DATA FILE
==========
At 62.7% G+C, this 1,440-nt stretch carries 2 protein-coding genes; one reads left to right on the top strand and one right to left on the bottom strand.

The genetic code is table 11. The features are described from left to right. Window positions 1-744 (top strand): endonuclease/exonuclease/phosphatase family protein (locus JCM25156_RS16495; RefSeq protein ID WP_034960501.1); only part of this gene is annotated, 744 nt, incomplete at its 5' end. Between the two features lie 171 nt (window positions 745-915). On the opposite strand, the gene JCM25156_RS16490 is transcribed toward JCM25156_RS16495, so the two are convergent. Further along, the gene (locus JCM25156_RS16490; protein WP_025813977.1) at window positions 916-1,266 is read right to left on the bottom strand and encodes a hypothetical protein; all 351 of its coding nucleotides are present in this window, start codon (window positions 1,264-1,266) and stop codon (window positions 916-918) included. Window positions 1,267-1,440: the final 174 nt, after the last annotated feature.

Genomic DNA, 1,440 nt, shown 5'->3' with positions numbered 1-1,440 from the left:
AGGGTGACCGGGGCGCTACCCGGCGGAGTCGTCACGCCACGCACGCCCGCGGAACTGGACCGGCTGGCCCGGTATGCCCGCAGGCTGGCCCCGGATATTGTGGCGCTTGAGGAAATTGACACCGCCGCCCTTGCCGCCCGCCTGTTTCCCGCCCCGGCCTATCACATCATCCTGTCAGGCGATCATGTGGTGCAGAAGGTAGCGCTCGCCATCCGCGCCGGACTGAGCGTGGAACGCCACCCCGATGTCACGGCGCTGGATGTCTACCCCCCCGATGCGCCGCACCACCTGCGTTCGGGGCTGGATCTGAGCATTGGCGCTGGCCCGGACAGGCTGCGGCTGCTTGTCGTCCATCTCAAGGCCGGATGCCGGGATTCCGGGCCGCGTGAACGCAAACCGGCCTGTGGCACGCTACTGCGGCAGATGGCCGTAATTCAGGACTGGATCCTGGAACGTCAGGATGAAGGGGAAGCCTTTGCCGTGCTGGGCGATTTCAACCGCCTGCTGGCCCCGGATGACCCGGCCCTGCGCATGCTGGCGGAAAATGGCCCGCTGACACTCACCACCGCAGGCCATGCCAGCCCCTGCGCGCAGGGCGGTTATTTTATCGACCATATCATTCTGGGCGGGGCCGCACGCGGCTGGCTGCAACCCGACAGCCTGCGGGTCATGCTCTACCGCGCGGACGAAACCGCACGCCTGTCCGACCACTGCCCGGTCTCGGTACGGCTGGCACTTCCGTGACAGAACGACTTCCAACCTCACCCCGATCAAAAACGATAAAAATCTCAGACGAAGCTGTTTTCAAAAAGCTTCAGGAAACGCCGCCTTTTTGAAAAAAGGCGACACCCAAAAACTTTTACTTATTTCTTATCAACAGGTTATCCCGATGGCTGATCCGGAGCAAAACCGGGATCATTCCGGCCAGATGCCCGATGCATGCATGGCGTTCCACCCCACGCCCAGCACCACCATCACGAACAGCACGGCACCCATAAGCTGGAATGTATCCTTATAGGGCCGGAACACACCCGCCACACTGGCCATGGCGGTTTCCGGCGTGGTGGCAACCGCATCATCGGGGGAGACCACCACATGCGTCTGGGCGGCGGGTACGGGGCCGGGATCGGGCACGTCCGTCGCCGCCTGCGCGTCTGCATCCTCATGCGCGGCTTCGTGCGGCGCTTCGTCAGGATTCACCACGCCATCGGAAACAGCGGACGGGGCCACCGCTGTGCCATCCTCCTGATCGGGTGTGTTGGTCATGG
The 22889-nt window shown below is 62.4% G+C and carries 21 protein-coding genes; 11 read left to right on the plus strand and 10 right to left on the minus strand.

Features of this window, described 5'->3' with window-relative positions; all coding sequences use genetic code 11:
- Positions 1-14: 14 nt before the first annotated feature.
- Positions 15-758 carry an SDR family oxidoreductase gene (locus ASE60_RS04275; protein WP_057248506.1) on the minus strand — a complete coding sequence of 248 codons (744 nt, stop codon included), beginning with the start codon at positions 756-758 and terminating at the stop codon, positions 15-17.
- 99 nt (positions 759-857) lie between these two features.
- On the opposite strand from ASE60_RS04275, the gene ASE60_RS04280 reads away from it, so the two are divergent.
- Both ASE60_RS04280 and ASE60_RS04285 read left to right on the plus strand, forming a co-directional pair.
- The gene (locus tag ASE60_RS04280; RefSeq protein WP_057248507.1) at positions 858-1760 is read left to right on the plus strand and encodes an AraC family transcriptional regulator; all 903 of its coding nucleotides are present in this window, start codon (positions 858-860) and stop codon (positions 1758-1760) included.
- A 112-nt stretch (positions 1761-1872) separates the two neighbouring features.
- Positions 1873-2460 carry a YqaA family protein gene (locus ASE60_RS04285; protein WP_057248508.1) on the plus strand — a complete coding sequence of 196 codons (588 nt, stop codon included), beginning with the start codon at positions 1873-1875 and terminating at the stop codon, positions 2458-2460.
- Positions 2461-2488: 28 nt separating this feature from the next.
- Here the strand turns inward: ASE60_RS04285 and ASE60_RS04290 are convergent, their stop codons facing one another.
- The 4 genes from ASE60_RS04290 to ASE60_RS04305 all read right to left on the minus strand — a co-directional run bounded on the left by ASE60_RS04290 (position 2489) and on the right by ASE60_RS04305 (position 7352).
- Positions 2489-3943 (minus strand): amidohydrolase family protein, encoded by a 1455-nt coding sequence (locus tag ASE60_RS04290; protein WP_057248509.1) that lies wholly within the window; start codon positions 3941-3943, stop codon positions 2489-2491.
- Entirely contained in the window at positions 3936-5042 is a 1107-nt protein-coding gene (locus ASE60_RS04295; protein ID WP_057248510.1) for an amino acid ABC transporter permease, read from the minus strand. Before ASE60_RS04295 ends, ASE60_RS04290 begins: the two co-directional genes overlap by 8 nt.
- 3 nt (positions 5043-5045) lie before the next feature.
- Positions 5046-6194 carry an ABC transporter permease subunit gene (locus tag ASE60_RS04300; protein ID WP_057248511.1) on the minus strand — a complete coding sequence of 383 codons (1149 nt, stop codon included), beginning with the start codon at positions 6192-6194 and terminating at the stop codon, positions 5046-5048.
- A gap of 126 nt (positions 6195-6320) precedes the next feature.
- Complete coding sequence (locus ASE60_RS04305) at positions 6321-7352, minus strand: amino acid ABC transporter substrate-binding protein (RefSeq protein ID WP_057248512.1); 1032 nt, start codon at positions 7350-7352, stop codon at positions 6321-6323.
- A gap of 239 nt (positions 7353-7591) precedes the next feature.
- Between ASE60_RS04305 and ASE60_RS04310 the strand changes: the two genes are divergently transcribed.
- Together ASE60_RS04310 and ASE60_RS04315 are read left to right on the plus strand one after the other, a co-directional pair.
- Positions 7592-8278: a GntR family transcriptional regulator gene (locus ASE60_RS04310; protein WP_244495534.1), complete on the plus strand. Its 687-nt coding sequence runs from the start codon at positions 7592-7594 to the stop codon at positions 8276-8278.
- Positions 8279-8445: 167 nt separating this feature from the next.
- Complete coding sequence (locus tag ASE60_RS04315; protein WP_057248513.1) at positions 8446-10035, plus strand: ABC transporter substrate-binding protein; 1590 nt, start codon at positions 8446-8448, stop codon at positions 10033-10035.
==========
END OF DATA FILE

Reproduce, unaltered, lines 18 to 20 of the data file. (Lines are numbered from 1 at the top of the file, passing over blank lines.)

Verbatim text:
- Positions 2489-3943 (minus strand): amidohydrolase family protein, encoded by a 1455-nt coding sequence (locus tag ASE60_RS04290; protein WP_057248509.1) that lies wholly within the window; start codon positions 3941-3943, stop codon positions 2489-2491.
- Entirely contained in the window at positions 3936-5042 is a 1107-nt protein-coding gene (locus ASE60_RS04295; protein ID WP_057248510.1) for an amino acid ABC transporter permease, read from the minus strand. Before ASE60_RS04295 ends, ASE60_RS04290 begins: the two co-directional genes overlap by 8 nt.
- 3 nt (positions 5043-5045) lie before the next feature.